Talk:Russo-Persian War (1826–28)
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|A fact from Russo-Persian War (1826–28) appeared on Wikipedia's Main Page in the Did you know? column on 13 April 2006. The text of the entry was as follows: "Did you know
- After the Treaty of Golestan concluded the previous Russo-Persian War in 1813, peace reigned in the Caucasus for thirteen years. However, Fath 'Ali Shah, constantly in need of foreign subsidies, relied on the advice of British agents, who pressed him to reconquer the territories lost to Russia and pledged their support to military action.
It was a little more complicated that that. The Russian declaration of war (September 16, 1826 OS), published by the Soviet Ministry of Foreign Affairs in Vneshnyaya politika Rossii XIX i nachala XX veka, Seriya Vtoraya, Tom Vtoroj (Chetyrnadtsatyj), Moscow, Nauka, 1985, p.601-603) mentions two territorial disputes between the empires and the fact that the respective disputed territories had been occupied by Russian and Persian forces for a number of years. For details, see Nesselrode's February 3, 1826 instructions to Menshikov with a detailed account of the border disputes between the two countries in 1813-1826 (op.cit., p.389-391). As the declaration of war stated, "объяснения были продолжительными, но без неприятностей" until early 1826. At that point rumors of the Decembrist revolt reached Persia and convinced its government that Russia would be weakened by internal strife -- see the letter that Yermolov sent to St. Petersburg on March 4, 1826 OS, where he wrote that Persia is full of rumors to the effect that "Россия раздираема междоусобною войною" and that "в Персии подобная молва, сколько бы ни была нелепа, кажется всегда правдоподобною" (quoted in op.cit., p.760, also see op.cit., p.844 for Yermolov's after the fact analysis).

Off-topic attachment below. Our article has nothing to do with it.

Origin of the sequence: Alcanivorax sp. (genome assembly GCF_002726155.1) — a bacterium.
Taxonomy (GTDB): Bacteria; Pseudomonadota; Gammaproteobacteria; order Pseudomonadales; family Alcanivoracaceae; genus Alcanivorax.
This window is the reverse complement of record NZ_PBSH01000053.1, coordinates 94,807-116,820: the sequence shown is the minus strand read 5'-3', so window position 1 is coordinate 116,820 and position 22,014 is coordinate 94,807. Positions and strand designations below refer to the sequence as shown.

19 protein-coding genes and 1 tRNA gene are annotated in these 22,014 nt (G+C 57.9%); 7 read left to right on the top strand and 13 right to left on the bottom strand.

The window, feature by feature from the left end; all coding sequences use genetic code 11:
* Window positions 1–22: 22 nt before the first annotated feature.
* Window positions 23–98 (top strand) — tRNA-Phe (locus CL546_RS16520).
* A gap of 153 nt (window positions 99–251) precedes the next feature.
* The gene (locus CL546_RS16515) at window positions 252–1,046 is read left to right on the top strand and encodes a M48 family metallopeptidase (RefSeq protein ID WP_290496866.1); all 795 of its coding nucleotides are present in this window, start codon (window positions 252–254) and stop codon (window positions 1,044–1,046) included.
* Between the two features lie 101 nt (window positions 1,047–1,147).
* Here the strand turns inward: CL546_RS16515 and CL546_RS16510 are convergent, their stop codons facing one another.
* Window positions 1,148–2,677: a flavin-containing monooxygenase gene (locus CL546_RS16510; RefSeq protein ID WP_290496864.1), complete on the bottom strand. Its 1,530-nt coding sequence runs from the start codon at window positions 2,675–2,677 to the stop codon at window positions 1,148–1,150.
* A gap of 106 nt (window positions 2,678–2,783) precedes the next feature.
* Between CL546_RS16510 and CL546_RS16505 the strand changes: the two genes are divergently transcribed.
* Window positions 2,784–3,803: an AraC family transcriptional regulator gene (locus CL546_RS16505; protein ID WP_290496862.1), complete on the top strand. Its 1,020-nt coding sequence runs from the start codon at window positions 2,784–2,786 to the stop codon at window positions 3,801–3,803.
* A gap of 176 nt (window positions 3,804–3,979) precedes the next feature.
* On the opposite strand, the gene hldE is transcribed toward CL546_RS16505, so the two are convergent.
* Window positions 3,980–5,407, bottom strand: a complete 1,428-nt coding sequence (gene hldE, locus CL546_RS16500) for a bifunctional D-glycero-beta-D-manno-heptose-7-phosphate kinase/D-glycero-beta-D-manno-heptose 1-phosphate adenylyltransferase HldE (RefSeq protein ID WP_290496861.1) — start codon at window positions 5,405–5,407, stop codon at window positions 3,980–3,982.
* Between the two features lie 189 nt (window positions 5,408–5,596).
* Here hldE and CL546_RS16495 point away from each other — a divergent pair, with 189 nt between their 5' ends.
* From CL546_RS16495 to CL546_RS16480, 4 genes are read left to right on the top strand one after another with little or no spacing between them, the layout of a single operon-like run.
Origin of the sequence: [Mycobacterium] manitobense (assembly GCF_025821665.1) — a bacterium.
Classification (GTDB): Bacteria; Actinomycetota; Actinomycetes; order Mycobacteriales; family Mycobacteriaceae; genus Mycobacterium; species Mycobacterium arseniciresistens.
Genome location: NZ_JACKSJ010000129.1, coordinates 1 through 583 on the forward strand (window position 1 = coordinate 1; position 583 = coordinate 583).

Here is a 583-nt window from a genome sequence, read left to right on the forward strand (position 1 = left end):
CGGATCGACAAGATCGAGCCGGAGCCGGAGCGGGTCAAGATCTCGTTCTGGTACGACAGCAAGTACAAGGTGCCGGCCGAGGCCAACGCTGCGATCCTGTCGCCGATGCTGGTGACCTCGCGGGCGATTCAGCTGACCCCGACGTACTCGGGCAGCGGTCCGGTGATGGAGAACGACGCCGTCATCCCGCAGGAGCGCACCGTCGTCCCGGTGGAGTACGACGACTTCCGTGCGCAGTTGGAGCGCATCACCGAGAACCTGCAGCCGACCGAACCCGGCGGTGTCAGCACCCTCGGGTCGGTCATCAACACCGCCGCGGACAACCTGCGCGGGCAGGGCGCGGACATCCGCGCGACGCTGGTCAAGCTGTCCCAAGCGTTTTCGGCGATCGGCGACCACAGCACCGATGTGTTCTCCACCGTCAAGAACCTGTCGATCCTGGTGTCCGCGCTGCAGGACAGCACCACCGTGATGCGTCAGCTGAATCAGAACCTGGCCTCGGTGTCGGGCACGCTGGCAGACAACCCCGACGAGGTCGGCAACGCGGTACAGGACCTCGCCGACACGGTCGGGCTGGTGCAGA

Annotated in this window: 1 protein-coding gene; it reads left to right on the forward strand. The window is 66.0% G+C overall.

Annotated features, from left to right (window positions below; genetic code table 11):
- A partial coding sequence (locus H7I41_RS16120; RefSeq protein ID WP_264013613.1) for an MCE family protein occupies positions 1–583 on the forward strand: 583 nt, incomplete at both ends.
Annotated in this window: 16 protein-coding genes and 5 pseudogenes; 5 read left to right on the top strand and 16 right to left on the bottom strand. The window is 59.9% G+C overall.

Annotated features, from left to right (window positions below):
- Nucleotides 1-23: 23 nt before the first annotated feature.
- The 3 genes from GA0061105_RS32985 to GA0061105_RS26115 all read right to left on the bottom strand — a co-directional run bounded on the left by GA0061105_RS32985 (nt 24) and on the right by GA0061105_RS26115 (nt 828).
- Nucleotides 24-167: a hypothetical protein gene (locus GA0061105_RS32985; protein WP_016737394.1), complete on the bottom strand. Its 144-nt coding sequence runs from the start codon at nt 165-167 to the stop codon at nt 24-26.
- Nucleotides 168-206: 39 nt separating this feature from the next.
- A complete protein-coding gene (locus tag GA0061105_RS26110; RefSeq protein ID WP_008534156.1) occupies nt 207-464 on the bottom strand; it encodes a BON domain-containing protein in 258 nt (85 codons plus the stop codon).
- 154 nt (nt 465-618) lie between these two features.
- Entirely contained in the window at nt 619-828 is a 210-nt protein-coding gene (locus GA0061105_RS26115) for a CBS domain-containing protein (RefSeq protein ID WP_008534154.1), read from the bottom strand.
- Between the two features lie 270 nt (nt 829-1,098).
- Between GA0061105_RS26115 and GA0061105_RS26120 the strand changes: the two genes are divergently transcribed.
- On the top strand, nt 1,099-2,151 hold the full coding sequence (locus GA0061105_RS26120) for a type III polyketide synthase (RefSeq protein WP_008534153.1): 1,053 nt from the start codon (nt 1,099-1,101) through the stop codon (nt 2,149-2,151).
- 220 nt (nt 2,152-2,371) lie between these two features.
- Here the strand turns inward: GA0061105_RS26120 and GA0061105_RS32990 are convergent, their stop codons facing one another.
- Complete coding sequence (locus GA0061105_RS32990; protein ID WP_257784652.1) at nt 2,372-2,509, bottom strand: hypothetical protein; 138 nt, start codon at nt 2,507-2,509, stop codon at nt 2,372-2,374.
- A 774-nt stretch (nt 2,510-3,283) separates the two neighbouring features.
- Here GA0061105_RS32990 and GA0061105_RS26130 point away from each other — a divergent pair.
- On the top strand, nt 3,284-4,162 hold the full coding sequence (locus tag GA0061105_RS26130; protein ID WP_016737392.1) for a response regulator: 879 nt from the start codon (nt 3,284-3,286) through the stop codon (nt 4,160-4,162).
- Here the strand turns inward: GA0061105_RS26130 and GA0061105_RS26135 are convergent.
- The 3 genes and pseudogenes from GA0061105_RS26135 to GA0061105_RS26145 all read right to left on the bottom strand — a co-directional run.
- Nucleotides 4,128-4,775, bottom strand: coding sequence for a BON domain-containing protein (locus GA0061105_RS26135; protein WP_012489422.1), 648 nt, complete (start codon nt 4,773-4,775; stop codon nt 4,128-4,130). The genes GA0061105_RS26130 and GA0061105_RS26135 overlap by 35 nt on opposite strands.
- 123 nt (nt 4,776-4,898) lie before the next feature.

- The matter was decided upon in spring 1826, when a bellicose party of Abbas Mirza prevailed in Tehran and the Russian minister, Aleksandr Sergeevich Menshikov, was placed under house arrest.
It would appear that Menshikov wasn't placed under house arrest until late July 1826 as can be seen from his reports to St. Petersburg, e.g. op.cit., p.574.
If somebody could look these things up in Akty, sobrannye Kavkazskoyu Arheograficheskoyu komissiyeyu, volume VI, parts 1-2, Tiflis, 1874-1875, where most of the relevant documents were published in full, that would be most helpful :) Ahasuerus 17:39, 9 April 2006 (UTC)
- It's been two years since the above editor pointed out the obvious failings of the opening paragraph of this article. Since then, that section has got even worse. I'll fact tag the more questionable claims, in the hope that someone using more reliable sources will write a proper opening paragraph. Meowy 19:08, 23 April 2008 (UTC)
Date of Turkmanchai Treaty
The date given here for the Turkmanchai treaty is incorrect. On the Wiki page devoted to the treaty the date given is 21 Feb 1828; In the Cambridge History of Iran the date given is 22 Feb. 22.214.171.124 13:53, 10 April 2007 (UTC)